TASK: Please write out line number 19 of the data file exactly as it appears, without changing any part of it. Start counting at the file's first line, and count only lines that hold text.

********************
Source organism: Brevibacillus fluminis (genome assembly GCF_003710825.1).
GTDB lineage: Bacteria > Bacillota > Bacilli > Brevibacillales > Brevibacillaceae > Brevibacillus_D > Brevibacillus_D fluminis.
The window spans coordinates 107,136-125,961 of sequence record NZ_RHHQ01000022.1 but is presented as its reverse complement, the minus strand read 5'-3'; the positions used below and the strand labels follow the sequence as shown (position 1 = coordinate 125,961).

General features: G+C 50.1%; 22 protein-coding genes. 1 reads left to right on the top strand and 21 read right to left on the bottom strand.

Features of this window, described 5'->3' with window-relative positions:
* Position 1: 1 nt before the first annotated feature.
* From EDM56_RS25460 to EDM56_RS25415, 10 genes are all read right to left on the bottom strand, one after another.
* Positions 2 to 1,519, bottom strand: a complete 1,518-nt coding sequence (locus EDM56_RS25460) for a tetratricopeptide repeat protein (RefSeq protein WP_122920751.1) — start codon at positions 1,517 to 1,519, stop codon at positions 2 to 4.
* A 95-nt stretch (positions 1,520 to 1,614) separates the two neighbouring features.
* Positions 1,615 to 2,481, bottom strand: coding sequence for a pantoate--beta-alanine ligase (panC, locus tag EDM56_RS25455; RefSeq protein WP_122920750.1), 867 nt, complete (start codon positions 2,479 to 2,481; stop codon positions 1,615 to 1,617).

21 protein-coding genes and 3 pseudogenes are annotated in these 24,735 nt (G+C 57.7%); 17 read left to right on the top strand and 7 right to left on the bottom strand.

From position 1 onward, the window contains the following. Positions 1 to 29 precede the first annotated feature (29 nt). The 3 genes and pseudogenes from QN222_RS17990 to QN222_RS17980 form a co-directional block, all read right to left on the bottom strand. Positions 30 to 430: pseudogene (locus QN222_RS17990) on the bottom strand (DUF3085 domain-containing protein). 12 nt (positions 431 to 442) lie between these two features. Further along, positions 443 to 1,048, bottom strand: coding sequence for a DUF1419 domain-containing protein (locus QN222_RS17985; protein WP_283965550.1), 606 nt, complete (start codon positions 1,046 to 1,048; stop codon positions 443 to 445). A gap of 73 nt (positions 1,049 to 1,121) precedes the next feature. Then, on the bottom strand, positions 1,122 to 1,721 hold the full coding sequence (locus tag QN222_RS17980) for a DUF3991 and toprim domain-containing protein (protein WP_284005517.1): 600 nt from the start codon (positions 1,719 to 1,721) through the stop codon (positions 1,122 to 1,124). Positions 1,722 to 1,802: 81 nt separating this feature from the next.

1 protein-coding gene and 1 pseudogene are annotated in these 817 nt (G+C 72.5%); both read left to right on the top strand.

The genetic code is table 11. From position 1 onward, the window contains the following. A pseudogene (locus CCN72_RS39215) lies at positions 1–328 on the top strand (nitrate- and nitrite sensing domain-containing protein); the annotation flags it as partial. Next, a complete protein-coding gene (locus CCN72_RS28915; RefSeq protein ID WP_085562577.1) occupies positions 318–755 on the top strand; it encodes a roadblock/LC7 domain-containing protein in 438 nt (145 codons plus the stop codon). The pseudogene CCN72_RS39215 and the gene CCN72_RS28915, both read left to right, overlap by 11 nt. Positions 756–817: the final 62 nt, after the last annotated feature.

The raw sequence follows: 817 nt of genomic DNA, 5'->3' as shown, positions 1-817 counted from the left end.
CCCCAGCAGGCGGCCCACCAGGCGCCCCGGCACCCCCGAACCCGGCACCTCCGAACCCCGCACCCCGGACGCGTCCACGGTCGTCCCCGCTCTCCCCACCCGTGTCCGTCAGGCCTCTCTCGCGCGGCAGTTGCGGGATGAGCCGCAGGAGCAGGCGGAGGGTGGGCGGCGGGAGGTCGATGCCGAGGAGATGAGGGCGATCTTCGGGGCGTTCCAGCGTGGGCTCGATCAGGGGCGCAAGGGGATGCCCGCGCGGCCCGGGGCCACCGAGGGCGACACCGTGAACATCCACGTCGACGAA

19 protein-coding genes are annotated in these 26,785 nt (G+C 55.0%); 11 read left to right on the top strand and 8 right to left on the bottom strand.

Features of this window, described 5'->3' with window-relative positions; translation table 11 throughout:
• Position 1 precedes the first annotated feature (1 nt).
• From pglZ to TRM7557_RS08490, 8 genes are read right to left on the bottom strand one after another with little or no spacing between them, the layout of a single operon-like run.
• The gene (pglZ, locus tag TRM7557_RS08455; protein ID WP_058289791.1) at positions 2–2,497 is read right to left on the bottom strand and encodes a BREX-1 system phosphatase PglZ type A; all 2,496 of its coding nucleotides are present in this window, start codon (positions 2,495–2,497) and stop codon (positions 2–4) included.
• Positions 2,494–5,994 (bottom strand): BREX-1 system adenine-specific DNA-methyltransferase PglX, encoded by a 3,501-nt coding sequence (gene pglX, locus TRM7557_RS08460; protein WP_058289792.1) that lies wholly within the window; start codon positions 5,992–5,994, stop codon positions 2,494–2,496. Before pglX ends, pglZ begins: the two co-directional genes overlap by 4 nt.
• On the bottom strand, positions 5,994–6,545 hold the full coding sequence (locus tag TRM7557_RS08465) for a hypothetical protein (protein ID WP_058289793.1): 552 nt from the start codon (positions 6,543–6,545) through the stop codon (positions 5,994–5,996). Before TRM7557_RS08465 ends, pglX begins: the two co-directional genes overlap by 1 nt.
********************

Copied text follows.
• Position 1 precedes the first annotated feature (1 nt).